Humans are not nocturnal creatures and, as such, our eyes don’t function efficiently at night. Night-time driving is already a daunting prospect for some, but this may be many drivers’ first time back on poorly lit roads in a year, so we’ve put together a few tips to help you prepare.
1) Clean your windscreen
Our windscreens get far dirtier than we realise, and it’s no surprise that this reduces visibility even on the brightest of days, let alone at night. If you are setting out on any journeys after dark, make sure your windscreen is spotless, inside and out.
Before you start cleaning the external window, don’t forget to lift your windscreen wipers. Squirt a diluted glass cleaner across the windscreen and firmly scrub the glass in circular motions with a microfibre cloth, focussing on any visible imperfections. Once you are confident that you’ve removed all the grime and dirt, buff the glass with a dry microfibre cloth to remove any remaining streaks.
You can use a similar method for the inside of your car, but make sure you directly apply the diluted glass cleaner to the microfibre cloth as spraying onto the interior windscreen can leave smears. Again, rub the dirt away with small circles before buffing the glass with a second cloth. Try to avoid touching the windscreen with your hand as this can leave oily streaks on the freshly cleaned glass.
2) Get your eyes checked
Humans are diurnal, meaning that we should be active during the day and resting at night. Our eyes are designed for daylight, but there are a few issues that can result in some people having even worse night vision than others.
Glaucoma is an optic nerve condition caused by abnormal pressure inside the eye. People with glaucoma often report difficulties on the road caused by glare, low light and low contrast situations, increasing the dangers of driving in the dark. If you are struggling with your eyesight, book yourself in for an eye test as soon as possible.
If your results conclude that you suffer from a condition that could hinder your night-time driving ability, it is recommended that you avoid driving at night and find another means of transport.
3) Watch out for wildlife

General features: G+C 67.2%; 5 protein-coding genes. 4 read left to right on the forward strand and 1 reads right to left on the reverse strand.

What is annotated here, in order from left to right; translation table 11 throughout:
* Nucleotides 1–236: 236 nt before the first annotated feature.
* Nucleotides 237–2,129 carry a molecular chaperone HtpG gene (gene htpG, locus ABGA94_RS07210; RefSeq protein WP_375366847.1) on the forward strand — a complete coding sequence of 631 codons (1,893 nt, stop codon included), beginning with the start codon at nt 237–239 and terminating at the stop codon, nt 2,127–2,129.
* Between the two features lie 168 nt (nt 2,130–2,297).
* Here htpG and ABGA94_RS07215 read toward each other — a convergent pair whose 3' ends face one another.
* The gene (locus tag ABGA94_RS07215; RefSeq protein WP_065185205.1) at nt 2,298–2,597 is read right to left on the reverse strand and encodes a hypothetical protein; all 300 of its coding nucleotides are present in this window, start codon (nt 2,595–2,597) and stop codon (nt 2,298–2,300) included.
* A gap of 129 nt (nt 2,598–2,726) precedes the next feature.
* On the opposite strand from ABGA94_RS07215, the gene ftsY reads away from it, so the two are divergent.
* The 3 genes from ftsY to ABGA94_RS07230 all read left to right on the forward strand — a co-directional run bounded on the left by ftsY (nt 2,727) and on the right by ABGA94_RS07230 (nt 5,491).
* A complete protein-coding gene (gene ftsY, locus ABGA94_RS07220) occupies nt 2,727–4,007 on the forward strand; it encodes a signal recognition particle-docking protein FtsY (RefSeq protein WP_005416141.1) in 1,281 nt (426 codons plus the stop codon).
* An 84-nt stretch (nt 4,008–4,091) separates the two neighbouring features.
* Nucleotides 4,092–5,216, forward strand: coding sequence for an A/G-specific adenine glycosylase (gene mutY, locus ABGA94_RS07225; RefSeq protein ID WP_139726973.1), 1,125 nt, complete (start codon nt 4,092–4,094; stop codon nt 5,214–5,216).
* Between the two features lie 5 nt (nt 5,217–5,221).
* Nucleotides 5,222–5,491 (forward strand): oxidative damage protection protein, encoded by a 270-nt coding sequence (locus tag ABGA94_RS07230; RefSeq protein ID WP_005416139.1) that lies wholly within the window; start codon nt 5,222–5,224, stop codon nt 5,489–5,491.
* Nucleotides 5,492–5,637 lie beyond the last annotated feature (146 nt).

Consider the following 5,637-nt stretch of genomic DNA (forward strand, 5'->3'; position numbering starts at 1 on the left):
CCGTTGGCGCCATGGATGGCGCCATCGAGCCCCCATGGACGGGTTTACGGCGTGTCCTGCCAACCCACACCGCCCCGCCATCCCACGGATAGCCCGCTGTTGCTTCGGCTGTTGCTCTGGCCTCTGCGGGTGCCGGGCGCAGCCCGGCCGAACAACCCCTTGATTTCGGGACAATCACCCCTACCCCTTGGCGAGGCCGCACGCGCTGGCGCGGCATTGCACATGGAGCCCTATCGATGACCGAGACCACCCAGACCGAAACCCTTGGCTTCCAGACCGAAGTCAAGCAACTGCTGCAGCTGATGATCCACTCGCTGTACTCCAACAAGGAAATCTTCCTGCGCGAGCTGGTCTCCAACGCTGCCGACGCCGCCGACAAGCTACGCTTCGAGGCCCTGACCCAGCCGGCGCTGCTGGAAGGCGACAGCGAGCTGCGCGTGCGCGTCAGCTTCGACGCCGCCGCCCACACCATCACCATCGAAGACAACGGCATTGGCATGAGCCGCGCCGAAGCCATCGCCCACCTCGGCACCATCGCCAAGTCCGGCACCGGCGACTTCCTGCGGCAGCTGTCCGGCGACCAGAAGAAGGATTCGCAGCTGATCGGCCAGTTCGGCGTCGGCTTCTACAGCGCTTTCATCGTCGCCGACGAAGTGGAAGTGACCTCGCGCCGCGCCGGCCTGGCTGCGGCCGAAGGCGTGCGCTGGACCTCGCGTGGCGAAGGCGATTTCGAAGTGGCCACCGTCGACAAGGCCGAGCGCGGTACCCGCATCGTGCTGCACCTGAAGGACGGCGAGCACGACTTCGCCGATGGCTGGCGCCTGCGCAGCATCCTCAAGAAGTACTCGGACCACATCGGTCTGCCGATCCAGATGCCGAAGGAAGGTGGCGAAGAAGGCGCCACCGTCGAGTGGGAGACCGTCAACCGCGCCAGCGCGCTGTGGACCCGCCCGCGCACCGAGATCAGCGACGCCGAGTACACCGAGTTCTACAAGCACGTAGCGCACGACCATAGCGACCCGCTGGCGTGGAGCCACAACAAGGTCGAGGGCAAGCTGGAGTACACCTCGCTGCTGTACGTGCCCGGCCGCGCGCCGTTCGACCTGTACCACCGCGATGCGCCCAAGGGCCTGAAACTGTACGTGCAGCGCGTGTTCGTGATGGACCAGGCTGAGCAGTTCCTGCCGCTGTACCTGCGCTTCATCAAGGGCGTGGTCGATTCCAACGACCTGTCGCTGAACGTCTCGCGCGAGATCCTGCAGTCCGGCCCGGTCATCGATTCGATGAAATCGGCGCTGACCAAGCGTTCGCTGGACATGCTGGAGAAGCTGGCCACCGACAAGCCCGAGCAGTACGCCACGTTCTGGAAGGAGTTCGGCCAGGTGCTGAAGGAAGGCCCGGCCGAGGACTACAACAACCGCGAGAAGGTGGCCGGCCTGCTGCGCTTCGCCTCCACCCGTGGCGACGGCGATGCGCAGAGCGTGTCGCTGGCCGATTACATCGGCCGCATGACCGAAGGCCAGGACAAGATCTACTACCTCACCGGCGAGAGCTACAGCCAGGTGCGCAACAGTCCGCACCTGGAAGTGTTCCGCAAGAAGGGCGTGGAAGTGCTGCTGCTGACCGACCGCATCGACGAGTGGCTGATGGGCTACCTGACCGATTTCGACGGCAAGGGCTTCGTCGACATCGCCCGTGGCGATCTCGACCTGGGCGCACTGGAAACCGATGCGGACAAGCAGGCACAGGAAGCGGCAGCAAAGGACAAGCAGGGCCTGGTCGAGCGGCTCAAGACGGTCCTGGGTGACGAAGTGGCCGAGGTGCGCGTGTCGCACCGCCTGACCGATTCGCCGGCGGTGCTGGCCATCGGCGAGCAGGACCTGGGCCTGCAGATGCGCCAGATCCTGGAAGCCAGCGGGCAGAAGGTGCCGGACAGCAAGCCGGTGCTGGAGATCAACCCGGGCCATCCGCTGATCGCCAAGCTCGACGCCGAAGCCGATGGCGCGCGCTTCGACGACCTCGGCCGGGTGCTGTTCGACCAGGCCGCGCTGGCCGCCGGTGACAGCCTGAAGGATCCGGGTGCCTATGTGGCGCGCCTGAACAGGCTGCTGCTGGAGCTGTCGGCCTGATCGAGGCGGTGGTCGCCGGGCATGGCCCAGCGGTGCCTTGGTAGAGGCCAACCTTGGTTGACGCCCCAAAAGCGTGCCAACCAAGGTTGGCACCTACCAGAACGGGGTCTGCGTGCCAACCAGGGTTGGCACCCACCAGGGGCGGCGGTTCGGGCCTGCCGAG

From the Scottish Highlands to Bodmin Moor in Cornwall, the United Kingdom is famous for its picturesque landscapes, featuring winding country lanes and woodland creatures just waiting to hop in front of your car.
A lot of British wildlife is active at night, so expect to encounter some unusual guests on the road. If travelling at a sensible speed, most animal-related accidents can be easily avoided. Unfortunately, if a small animal like a fox or badger crosses your path, it is advised that you don’t stop - if you do, a more serious road accident may occur.
Larger mammals pose a great risk to everybody in the car. If driving around a bend in a hilly or forested area, you may have a chance meeting with a deer - frozen to the spot! In this instance, it is recommended that you perform an emergency stop as their size and mass could cause significant damage to you, your passengers and your vehicle.
4) You can’t be too cautious
Whenever you drive, you should remember every detail you spent memorising when you first took your test. However, this is especially important at night - your muscle memory may be useful when checking your blind spot, mirrors and peripherals, but night-time driving calls for a double - if not triple - check.
Although other drivers are experiencing the same road as you, some may have impediments that affect their driving. Furthermore, the majority of alcohol-related accidents take place at night, so if you encounter a vehicle driving erratically in any way, keep your distance and alert the authorities.
5) Look after yourself
Even if you check every detail, wear the right glasses and have a squeaky-clean windscreen, you can’t beat your own fatigue. We’re not designed to be awake at night and focusing on one thing for hours on end. A single cup of coffee at the start of your journey can help to keep you awake, but as you drive further into the night it is less than advisable to continue knocking back caffeine as this can have a detrimental impact on your performance.
Falling asleep at the wheel is far too common and all too dangerous. While finding a place to stop and rest for the night is preferable, there are several ways to keep yourself alert. Drive with the windows open, listen to upbeat music or even talk to yourself. If your journey is particularly long, take someone along for the ride or plan ahead for a place to sleep.